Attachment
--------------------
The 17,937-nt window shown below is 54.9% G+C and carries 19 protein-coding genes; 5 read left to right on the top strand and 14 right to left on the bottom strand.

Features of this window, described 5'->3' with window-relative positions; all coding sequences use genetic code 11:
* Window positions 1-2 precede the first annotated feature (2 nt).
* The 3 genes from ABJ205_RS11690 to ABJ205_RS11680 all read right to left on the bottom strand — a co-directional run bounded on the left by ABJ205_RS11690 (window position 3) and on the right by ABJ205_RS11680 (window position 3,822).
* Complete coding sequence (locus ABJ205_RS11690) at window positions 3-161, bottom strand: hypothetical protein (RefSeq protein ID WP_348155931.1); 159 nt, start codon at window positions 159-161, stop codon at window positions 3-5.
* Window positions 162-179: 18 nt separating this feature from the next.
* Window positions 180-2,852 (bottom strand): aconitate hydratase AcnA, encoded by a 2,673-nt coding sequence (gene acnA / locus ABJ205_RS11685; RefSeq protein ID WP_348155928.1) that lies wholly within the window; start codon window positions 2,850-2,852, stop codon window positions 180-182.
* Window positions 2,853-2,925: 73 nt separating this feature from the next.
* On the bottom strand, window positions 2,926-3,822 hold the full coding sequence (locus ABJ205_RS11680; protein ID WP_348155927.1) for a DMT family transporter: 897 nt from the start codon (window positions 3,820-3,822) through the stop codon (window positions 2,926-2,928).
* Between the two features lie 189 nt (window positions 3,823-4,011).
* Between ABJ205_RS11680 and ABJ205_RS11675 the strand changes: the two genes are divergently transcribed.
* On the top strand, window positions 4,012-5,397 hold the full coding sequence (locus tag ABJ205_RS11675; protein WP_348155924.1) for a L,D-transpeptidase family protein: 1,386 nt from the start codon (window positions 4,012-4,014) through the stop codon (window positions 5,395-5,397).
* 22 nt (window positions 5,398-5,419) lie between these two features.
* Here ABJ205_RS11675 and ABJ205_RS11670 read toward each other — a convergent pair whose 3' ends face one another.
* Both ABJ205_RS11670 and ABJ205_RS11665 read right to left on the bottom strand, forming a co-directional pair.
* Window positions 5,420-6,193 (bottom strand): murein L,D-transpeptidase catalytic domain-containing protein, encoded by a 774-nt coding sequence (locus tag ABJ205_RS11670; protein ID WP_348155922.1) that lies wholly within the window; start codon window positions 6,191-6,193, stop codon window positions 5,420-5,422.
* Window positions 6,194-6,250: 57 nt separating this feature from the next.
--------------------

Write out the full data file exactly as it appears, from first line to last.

The 17,937-nt window shown below is 54.9% G+C and carries 19 protein-coding genes; 5 read left to right on the top strand and 14 right to left on the bottom strand.

Features of this window, described 5'->3' with window-relative positions; all coding sequences use genetic code 11:
* Window positions 1-2 precede the first annotated feature (2 nt).
* The 3 genes from ABJ205_RS11690 to ABJ205_RS11680 all read right to left on the bottom strand — a co-directional run bounded on the left by ABJ205_RS11690 (window position 3) and on the right by ABJ205_RS11680 (window position 3,822).
* Complete coding sequence (locus ABJ205_RS11690) at window positions 3-161, bottom strand: hypothetical protein (RefSeq protein ID WP_348155931.1); 159 nt, start codon at window positions 159-161, stop codon at window positions 3-5.
* Window positions 162-179: 18 nt separating this feature from the next.
* Window positions 180-2,852 (bottom strand): aconitate hydratase AcnA, encoded by a 2,673-nt coding sequence (gene acnA / locus ABJ205_RS11685; RefSeq protein ID WP_348155928.1) that lies wholly within the window; start codon window positions 2,850-2,852, stop codon window positions 180-182.
* Window positions 2,853-2,925: 73 nt separating this feature from the next.
* On the bottom strand, window positions 2,926-3,822 hold the full coding sequence (locus ABJ205_RS11680; protein ID WP_348155927.1) for a DMT family transporter: 897 nt from the start codon (window positions 3,820-3,822) through the stop codon (window positions 2,926-2,928).
* Between the two features lie 189 nt (window positions 3,823-4,011).
* Between ABJ205_RS11680 and ABJ205_RS11675 the strand changes: the two genes are divergently transcribed.
* On the top strand, window positions 4,012-5,397 hold the full coding sequence (locus tag ABJ205_RS11675; protein WP_348155924.1) for a L,D-transpeptidase family protein: 1,386 nt from the start codon (window positions 4,012-4,014) through the stop codon (window positions 5,395-5,397).
* 22 nt (window positions 5,398-5,419) lie between these two features.
* Here ABJ205_RS11675 and ABJ205_RS11670 read toward each other — a convergent pair whose 3' ends face one another.
* Both ABJ205_RS11670 and ABJ205_RS11665 read right to left on the bottom strand, forming a co-directional pair.
* Window positions 5,420-6,193 (bottom strand): murein L,D-transpeptidase catalytic domain-containing protein, encoded by a 774-nt coding sequence (locus tag ABJ205_RS11670; protein ID WP_348155922.1) that lies wholly within the window; start codon window positions 6,191-6,193, stop codon window positions 5,420-5,422.
* Window positions 6,194-6,250: 57 nt separating this feature from the next.